Fitzgerald files appeal of new value placed on his home
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Allegheny County Executive Rich Fitzgerald has a tip for residents seeking to challenge their new property assessments.
"Find some good comparable [sales]," he said.
Mr. Fitzgerald made a formal appeal Wednesday of the new value placed on his Squirrel Hill home.
"I brought in what I think was a good comparable sale," he said. "We'll see what they think."
By appealing the new value of his home to the county's independent Board of Property Assessment Appeals and Review, he joined 100,000 other property owners who have filed formal challenges to the assessments scheduled to take effect in 2013. The assessment on Mr. Fitzgerald's four-bedroom home on Denniston Street jumped from $403,700 to $584,600. His 45 percent increase was slightly below the 47 percent overall increase in residential property values calculated for the city as a whole.
A nearby home almost identical to his on a lot of similar size was sold in November 2011 for about $417,000, Mr. Fitzgerald said. That recent sale, which was not reflected in the county's reassessment data, provides a more accurate and up-to-date market value for his home, he said.
State law requires that property tax millage rates must be adjusted to make them "revenue neutral" following reassessment, which means that Mr. Fitzgerald should not see an automatic increase in his property taxes next year as a result of any higher value on his home.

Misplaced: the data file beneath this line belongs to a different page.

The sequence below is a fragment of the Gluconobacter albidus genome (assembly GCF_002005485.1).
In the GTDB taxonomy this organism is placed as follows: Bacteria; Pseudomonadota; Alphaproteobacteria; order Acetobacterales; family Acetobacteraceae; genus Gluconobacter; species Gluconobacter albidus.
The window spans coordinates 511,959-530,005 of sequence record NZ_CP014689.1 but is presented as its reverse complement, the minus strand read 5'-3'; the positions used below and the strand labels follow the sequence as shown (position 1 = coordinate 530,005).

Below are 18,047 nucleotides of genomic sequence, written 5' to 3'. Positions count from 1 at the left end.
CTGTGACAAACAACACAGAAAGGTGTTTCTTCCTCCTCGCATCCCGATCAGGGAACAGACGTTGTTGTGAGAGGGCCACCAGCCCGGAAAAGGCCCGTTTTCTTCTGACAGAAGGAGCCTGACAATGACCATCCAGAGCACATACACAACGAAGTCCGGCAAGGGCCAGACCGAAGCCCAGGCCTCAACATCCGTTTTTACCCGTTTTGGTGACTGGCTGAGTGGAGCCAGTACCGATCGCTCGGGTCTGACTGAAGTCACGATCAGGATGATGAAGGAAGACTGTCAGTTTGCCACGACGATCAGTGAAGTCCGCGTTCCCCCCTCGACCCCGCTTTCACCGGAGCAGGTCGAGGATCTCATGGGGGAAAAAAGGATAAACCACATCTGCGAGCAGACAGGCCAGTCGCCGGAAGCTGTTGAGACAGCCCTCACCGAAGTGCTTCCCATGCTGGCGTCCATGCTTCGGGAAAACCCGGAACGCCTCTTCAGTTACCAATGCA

The rules on "revenue neutrality," however, would allow local governments to increase the amount of revenue they get from property taxes by up to 5 percent, but they must do so via a separate vote. Similarly, school districts can increase their proceeds from property taxes by an amount that reflects inflation.
Mr. Fitzgerald has been a consistent foe of property re-evaluation. He has argued that it was unfair for the state Supreme Court to have singled out Allegheny County for reassessment while neighboring counties continue to use much older property values as the basis for calculating real estate taxes.
The state's high court ordered the county to revalue all properties in response to lawsuits brought by residents who claimed they were paying a disproportionate share of real estate taxes. The county has relied on a base-year system using 2002 property values that do not change as properties appreciate or depreciate at different rates over the years.
"Reassessment is a flawed process," Mr. Fitzgerald said. "The fact that 100,000 people have had to do what I am doing shows that many mistakes have been made."
First Published June 7, 2012 12:00 am